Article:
No
Articolo in rivista - Articolo scientifico
Scientifica
cardiac arrest outcome; extracorporeal membrane oxygenation; extracorporeal-cardiopulmonary resuscitation; ischemic cardiac arrest; Refractory cardiac arrest; Adolescent; Adult; Aged; Cardiopulmonary Resuscitation; Coronary Angiography; Coronary Occlusion; Extracorporeal Membrane Oxygenation; Female; Heart Arrest; Humans; Italy; Male; Middle Aged; Retrospective Studies; Risk Factors; Survival Rate; Treatment Outcome; Young Adult
English
432
441
10
Cesana, F., Avalli, L., Garatti, L., Coppo, A., Righetti, S., Calchera, I., et al. (2018). Effects of extracorporeal cardiopulmonary resuscitation on neurological and cardiac outcome after ischaemic refractory cardiac arrest. EUROPEAN HEART JOURNAL. ACUTE CARDIOVASCULAR CARE, 7(5), 432-441 [10.1177/2048872617737041].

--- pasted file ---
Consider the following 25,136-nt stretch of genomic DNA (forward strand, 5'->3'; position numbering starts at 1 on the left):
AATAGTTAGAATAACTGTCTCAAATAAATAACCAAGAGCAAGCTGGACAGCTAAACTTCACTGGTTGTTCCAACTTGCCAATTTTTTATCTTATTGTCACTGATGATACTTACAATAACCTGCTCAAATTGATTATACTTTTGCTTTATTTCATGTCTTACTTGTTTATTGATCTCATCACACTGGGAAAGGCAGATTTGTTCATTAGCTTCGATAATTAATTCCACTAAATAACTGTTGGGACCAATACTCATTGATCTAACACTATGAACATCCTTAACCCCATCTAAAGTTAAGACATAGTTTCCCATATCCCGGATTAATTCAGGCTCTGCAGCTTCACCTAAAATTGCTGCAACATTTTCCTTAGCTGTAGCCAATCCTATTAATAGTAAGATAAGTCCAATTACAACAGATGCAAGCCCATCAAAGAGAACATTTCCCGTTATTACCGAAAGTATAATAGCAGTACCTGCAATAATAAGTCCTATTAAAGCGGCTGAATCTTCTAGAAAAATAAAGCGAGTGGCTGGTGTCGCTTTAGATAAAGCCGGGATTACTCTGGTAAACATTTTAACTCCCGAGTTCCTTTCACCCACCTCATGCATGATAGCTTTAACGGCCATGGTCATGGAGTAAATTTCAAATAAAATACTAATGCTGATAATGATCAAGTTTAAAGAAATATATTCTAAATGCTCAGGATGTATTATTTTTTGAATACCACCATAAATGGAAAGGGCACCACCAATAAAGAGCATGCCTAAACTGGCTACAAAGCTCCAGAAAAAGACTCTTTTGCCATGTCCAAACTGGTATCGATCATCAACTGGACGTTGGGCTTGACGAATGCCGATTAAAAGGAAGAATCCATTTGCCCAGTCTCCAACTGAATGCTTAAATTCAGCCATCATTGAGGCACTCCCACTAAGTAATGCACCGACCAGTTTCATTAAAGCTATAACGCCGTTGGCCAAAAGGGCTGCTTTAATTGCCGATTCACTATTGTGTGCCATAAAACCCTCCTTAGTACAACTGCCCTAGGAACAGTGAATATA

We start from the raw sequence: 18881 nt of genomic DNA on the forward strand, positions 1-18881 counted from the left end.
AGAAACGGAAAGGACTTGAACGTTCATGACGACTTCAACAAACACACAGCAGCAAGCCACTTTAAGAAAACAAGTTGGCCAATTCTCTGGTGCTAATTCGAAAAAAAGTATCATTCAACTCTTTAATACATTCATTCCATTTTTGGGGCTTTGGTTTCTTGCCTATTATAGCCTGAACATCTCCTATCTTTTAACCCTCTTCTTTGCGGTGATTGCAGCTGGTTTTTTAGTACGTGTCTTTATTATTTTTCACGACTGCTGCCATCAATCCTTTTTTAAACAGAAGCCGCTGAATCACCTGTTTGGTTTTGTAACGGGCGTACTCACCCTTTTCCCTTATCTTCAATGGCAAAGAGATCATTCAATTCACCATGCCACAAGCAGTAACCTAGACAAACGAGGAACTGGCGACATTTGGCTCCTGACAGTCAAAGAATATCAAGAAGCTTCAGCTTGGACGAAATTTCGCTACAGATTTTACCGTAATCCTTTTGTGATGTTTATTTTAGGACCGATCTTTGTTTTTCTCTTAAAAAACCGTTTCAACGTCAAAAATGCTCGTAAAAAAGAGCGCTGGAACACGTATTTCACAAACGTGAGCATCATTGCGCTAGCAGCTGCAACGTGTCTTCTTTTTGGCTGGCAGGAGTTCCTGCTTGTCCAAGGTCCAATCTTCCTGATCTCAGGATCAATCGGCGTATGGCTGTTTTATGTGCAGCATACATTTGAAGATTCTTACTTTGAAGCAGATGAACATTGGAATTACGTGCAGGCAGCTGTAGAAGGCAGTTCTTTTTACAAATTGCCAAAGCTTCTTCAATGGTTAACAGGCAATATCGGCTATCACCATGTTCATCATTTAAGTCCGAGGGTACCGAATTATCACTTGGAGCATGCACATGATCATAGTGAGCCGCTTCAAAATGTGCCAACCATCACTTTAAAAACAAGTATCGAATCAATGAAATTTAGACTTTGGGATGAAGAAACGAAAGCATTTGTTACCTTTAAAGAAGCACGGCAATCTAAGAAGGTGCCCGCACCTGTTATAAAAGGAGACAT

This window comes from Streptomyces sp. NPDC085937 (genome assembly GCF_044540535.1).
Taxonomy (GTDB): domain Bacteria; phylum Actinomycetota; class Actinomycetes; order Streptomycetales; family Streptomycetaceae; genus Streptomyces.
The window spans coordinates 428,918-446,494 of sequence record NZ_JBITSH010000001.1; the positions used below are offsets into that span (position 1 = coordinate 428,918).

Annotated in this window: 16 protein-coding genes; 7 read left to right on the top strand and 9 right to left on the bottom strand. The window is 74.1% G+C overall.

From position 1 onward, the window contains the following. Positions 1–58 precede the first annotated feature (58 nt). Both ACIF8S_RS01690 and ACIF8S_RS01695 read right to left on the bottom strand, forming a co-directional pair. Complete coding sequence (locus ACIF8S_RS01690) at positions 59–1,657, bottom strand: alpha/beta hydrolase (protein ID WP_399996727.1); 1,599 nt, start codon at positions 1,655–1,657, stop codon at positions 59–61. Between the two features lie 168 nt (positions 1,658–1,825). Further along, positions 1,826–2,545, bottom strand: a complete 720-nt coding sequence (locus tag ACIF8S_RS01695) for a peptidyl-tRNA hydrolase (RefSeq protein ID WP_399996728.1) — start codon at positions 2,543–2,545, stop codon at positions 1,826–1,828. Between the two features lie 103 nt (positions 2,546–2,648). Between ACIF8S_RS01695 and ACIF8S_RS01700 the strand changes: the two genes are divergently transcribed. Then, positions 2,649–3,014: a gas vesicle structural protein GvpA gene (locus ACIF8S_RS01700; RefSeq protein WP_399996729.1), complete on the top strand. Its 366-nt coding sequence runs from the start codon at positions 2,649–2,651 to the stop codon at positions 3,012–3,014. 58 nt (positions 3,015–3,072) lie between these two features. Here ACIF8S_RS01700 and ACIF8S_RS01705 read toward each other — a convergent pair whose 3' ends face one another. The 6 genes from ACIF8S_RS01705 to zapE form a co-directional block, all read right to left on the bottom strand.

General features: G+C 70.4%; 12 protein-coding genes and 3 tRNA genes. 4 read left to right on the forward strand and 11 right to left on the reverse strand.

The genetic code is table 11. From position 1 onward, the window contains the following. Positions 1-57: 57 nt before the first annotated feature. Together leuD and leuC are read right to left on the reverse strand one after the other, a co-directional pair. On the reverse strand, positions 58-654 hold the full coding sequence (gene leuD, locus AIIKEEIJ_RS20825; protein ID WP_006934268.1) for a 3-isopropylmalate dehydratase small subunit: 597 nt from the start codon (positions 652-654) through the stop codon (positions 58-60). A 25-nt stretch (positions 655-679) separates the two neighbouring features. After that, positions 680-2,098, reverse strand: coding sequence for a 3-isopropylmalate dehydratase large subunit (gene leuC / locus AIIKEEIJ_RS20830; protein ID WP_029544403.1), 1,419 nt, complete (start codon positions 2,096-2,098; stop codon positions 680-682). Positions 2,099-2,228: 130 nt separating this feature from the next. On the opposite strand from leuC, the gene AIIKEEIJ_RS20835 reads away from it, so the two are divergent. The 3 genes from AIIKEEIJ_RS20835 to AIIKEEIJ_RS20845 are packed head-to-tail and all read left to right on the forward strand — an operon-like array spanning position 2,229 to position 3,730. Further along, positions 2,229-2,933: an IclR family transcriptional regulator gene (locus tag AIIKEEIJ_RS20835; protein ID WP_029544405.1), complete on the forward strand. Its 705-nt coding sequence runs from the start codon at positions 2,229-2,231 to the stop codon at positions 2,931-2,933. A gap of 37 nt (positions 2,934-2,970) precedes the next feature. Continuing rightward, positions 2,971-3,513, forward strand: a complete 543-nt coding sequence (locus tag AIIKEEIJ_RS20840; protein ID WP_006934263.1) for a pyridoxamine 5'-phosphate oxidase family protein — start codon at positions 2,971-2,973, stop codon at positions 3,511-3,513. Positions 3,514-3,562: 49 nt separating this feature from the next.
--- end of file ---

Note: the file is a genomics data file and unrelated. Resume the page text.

Cesana, F; Avalli, L; Garatti, L; Coppo, A; Righetti, S; Calchera, I; Scanziani, E; Cozzolino, P; Malafronte, C; Mauro, A; Soffici, F; Sulmina, E; Bozzon, V; Maggioni, E; Foti, G; Achilli, F
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Utilizza questo identificativo per citare o creare un link a questo documento: http://hdl.handle.net/10281/262288